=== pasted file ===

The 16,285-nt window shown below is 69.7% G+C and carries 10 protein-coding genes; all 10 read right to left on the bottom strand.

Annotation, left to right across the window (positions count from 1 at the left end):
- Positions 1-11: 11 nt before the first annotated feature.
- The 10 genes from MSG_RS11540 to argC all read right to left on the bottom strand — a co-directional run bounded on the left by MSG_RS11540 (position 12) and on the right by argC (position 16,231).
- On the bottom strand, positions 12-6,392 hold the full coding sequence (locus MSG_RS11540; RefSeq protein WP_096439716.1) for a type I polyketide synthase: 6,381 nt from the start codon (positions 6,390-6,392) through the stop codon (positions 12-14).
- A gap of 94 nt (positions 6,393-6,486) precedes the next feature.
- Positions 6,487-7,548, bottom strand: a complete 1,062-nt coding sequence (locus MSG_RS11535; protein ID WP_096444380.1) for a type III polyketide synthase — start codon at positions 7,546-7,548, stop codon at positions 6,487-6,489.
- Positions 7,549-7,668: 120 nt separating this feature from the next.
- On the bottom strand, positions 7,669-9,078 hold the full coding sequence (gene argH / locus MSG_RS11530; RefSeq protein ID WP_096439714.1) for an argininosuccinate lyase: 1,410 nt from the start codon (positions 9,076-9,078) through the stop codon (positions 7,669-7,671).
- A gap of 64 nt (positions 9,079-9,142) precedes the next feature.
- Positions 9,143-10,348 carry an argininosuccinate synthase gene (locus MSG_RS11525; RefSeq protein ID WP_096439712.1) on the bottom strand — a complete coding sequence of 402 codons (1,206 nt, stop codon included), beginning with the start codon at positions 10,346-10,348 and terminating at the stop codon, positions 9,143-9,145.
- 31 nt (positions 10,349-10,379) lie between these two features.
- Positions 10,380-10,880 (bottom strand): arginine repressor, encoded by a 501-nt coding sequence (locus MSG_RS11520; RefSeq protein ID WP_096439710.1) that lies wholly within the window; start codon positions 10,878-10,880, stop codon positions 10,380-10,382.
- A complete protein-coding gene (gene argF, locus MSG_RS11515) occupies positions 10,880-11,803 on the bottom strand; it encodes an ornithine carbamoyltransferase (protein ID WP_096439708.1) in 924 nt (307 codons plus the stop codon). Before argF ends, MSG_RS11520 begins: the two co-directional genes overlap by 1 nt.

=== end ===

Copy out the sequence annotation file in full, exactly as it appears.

The 16,285-nt window shown below is 69.7% G+C and carries 10 protein-coding genes; all 10 read right to left on the bottom strand.

Annotation, left to right across the window (positions count from 1 at the left end):
- Positions 1-11: 11 nt before the first annotated feature.
- The 10 genes from MSG_RS11540 to argC all read right to left on the bottom strand — a co-directional run bounded on the left by MSG_RS11540 (position 12) and on the right by argC (position 16,231).
- On the bottom strand, positions 12-6,392 hold the full coding sequence (locus MSG_RS11540; RefSeq protein WP_096439716.1) for a type I polyketide synthase: 6,381 nt from the start codon (positions 6,390-6,392) through the stop codon (positions 12-14).
- A gap of 94 nt (positions 6,393-6,486) precedes the next feature.
- Positions 6,487-7,548, bottom strand: a complete 1,062-nt coding sequence (locus MSG_RS11535; protein ID WP_096444380.1) for a type III polyketide synthase — start codon at positions 7,546-7,548, stop codon at positions 6,487-6,489.
- Positions 7,549-7,668: 120 nt separating this feature from the next.
- On the bottom strand, positions 7,669-9,078 hold the full coding sequence (gene argH / locus MSG_RS11530; RefSeq protein ID WP_096439714.1) for an argininosuccinate lyase: 1,410 nt from the start codon (positions 9,076-9,078) through the stop codon (positions 7,669-7,671).
- A gap of 64 nt (positions 9,079-9,142) precedes the next feature.
- Positions 9,143-10,348 carry an argininosuccinate synthase gene (locus MSG_RS11525; RefSeq protein ID WP_096439712.1) on the bottom strand — a complete coding sequence of 402 codons (1,206 nt, stop codon included), beginning with the start codon at positions 10,346-10,348 and terminating at the stop codon, positions 9,143-9,145.
- 31 nt (positions 10,349-10,379) lie between these two features.
- Positions 10,380-10,880 (bottom strand): arginine repressor, encoded by a 501-nt coding sequence (locus MSG_RS11520; RefSeq protein ID WP_096439710.1) that lies wholly within the window; start codon positions 10,878-10,880, stop codon positions 10,380-10,382.
- A complete protein-coding gene (gene argF, locus MSG_RS11515) occupies positions 10,880-11,803 on the bottom strand; it encodes an ornithine carbamoyltransferase (protein ID WP_096439708.1) in 924 nt (307 codons plus the stop codon). Before argF ends, MSG_RS11520 begins: the two co-directional genes overlap by 1 nt.